Real relationships are human. It’s the touch of someone you love.  It’s holding a child or grandchild close and squeezing hard. It’s enjoying a family trip.  It’s working together with coworkers to achieve a common goal.  It’s striving together with others for something noble and right. It’s being with friends talking and laughing and just hanging out.  It’s crying with someone you care about who’s hurting.  It’s shedding tears when someone dear is no longer here.  It’s sharing life with someone.  It’s always a uniquely human experience.

This is not to discount all the wonderful new technologies, techniques, methods and knowledge that help us communicate.  But none of these can be a substitute for real relationships.  And we must not forget it.  We are so busy talking about and “building“ relationship in so many artificial ways but sometimes we forget that relationships are human. They involve the body, mind and soul.  They include the heart and emotions, which cannot be explained or adequately described.

Doesn’t it make more sense to instead of trying to build relationships using a brand or product, or service, or institution; we talk about how those things can help build true relationships…with other humans?  Isn’t that what it’s all about?

Relationships are indeed king.  But real relationships are about human relationships.  We don’t need to get lost in faux relationships but rather use technology and communication tools to communicate how our brand or service or product can help create and build and sustain and improve real relationships.  The kind that is human.  The kind that can’t be reduced to analytics and research.  The kind that really matter. The kind that makes life truly worth living.


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Healthcare Marketing: Facebook Surpasses Google

Facebook has surpassed Google as the most visited site in the US.

Facebook had flirted with it on several previous occasions.  Facebook was the most visited site on Christmas Day, Christmas Eve and New Year’s Day.  And Facebook took the top spot during the weekend of March 6th and 7th.  But according to Hitwise, the week ending on March 13 was the first full week Facebook was the most visited website.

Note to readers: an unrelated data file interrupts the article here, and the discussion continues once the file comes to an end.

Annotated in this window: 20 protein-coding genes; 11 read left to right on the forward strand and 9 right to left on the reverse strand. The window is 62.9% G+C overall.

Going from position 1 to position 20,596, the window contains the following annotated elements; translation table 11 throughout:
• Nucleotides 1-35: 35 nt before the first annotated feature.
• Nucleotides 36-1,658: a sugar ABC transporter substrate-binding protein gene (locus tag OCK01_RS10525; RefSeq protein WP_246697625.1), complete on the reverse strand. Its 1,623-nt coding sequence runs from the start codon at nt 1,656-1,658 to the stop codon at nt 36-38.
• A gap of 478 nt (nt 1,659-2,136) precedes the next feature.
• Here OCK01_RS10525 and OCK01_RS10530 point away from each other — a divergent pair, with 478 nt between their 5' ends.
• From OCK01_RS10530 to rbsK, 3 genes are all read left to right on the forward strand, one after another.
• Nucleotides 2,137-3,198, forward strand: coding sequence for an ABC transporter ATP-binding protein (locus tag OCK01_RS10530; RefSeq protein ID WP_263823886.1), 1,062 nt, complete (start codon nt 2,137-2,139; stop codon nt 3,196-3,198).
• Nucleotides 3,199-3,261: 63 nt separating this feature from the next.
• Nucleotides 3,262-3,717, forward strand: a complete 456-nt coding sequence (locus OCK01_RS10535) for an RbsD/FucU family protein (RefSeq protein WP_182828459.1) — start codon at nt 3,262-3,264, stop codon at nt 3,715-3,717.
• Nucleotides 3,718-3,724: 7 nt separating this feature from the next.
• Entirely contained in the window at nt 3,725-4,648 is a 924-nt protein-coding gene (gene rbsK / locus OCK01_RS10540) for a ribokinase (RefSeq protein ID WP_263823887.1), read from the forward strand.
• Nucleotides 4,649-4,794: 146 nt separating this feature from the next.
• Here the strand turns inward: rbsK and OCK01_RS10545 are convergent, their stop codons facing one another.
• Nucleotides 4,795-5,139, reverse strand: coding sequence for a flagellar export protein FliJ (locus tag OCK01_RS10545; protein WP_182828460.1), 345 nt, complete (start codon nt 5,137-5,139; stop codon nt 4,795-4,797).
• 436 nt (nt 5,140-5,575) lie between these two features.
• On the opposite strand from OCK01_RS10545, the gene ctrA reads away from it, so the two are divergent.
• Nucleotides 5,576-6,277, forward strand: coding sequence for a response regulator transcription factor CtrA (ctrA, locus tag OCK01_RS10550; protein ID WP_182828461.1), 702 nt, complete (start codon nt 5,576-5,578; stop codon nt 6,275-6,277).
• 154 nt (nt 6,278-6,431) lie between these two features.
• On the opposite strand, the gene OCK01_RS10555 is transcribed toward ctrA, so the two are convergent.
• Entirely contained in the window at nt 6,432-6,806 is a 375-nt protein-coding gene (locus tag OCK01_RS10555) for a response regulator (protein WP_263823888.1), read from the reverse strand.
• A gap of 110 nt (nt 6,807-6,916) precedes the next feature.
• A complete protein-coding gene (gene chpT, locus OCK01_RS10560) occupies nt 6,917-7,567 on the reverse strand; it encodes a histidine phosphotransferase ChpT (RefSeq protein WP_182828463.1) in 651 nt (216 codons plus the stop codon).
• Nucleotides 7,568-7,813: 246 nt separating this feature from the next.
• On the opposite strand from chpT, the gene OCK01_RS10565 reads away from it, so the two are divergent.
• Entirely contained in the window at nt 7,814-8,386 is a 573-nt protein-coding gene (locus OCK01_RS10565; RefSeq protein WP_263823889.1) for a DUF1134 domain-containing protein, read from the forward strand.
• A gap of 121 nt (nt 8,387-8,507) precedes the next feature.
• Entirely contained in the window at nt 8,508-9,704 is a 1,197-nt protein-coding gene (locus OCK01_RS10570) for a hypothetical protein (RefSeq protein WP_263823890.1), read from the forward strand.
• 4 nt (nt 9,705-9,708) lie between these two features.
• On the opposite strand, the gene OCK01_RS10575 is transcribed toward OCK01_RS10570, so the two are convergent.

And to indicate Facebook’s rapid growth, the marketshare of visits to Facebook.com increased 185% over the same week in 2009. While Google’s increase was only 9%. Facebook.com and Google.com accounted for 14% of all US internet visits during the week.

Until recently no one could conceive of any site taking over the top spot from Google.  It is quite remarkable that Facebook has done just that. It is yet additional proof of the popularity and power of social networking.

And it emphasizes that any healthcare marketing strategy must include serious consideration of social media. Despite the fears, pitfalls, worries and concerns healthcare marketers have for social media, it cannot be ignored. There is just too much traffic and too much engagement on Facebook to dismiss.

Of course participation on Facebook by a brand is not necessarily easy.  Just to be there is not sufficient. The nature and use of the social media site requires marketers to use different strategies. It requires engagement, conversation and participation.  It also requires brand confidence and perhaps some courage too.

But when done right, the rewards can be significant. Marketers are trained to go to the marketplace…where the consumers are.  And they are certainly gathering on Facebook.